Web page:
Date of Award

Summer 8-23-2019

Level of Access

Open-Access Thesis

Degree Name

Master of Science (MS)

Department

Civil Engineering

Advisor

Aaron Gallant

Second Committee Member

Melissa Landon

Third Committee Member

Kimberly Huguenard

Abstract

Aquaculture in Maine is an important industry with expected growth in the coming years to provide food in an ecological and environmentally sustainable way. Accommodating such growth, farmers need more reliable engineering solutions, such as improving their anchoring systems. Current anchoring methods include deadweights (concrete blocks) or drag embedment anchors, which are of relatively simple construction and installation. However, in the challenge of accommodating larger loads, farmers have used larger sizes of the current anchors rising safety issues and costs during installation and decommissioning. Helical anchors are a foundation type extensively used onshore with the potential of adjusting the aquaculture growth demand, though research understanding their lateral and inclined capacity needs to be performed first. This study addresses such topic by performing 3D finite element simulations of helical anchors and studies their reliability for offshore aquaculture farming. Results obtained in this research indicate that the helical anchors capacity could be related to either pure vertical or horizontal resistances, depending on the load inclination angle. Reliability evaluation of helical anchors for inclined loading demand from an oyster aquaculture farm using the Hasoferd-Lind method, indicated these anchors are feasible for operational aquaculture loads.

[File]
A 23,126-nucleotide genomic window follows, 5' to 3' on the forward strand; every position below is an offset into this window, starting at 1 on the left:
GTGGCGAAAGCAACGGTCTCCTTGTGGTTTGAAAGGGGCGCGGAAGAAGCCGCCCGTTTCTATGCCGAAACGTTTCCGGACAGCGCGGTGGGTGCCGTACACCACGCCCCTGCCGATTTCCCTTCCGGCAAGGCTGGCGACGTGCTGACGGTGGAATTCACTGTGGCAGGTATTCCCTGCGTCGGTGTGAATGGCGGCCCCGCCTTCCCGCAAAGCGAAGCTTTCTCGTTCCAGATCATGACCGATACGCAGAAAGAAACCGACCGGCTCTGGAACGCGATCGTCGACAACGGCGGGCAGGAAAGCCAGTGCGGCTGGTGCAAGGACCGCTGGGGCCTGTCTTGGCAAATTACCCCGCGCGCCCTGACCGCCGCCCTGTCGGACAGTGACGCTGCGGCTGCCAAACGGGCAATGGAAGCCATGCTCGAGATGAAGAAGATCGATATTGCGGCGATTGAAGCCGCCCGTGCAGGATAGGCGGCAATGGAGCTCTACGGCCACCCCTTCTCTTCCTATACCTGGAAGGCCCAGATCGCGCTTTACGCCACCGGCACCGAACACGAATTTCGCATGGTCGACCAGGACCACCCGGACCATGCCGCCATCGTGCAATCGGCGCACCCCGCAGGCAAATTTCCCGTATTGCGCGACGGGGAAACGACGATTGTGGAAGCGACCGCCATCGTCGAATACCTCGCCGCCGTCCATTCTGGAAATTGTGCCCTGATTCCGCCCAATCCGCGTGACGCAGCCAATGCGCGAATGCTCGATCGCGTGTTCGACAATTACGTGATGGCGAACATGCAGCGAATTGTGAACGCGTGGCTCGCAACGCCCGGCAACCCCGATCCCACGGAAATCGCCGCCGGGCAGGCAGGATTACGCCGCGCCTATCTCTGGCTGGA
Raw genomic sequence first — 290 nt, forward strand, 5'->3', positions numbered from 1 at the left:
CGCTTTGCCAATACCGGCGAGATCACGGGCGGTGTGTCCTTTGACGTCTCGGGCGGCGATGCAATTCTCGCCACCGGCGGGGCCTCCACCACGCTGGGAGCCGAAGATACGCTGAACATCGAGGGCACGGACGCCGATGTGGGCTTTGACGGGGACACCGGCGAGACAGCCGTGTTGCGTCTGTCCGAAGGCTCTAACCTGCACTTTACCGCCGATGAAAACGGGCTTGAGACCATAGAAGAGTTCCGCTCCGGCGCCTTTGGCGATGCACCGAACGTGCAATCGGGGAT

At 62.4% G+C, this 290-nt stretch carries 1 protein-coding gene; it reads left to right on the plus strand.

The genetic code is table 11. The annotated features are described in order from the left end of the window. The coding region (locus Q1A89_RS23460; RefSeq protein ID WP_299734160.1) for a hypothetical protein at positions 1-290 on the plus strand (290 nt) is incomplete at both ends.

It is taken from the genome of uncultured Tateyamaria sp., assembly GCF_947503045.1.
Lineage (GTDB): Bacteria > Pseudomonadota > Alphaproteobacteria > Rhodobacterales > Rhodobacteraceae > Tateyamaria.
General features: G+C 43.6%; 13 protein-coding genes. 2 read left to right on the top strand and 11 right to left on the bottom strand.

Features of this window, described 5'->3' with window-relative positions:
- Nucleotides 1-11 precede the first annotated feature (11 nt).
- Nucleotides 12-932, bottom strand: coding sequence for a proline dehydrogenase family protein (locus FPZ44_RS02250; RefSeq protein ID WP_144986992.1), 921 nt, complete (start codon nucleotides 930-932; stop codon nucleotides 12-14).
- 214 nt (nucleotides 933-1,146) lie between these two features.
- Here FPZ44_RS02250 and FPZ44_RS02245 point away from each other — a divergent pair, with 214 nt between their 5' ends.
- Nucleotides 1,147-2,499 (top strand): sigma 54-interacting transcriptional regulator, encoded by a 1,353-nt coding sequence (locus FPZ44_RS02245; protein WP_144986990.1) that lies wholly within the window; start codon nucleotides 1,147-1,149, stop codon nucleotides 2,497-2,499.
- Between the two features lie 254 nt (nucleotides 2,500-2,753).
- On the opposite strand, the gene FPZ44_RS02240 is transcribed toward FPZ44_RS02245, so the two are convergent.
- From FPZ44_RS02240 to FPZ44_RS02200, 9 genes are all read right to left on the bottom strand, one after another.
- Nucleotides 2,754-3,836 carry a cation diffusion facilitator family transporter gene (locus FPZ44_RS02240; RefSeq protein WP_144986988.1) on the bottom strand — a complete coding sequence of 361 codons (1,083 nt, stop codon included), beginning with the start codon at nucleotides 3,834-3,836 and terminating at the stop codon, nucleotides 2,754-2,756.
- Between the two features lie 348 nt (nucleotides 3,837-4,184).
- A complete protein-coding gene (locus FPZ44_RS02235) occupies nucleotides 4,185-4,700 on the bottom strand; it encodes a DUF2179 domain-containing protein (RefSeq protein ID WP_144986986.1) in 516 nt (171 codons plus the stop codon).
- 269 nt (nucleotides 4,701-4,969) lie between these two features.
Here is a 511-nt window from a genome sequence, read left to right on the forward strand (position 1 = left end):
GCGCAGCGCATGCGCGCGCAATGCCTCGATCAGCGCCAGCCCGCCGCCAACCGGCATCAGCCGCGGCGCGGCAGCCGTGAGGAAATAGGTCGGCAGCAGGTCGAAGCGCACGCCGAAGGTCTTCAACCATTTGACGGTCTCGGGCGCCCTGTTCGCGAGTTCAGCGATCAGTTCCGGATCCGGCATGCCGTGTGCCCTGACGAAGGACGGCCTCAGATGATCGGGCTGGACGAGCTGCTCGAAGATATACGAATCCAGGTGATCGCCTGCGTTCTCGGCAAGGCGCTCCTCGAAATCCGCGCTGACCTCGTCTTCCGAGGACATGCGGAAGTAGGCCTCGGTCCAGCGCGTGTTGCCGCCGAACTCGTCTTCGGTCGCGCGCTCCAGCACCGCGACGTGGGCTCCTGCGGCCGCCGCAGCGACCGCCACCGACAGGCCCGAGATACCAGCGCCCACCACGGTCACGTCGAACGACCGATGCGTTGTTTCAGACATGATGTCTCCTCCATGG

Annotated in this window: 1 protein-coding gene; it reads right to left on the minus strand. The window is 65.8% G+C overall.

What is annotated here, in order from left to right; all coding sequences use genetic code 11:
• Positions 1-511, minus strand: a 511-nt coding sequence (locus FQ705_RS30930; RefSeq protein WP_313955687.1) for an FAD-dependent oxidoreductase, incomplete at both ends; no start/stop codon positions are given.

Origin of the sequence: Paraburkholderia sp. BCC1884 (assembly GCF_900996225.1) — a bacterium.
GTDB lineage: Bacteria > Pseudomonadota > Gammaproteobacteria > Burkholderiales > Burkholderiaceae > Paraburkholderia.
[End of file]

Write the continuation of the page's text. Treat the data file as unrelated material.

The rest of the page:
Share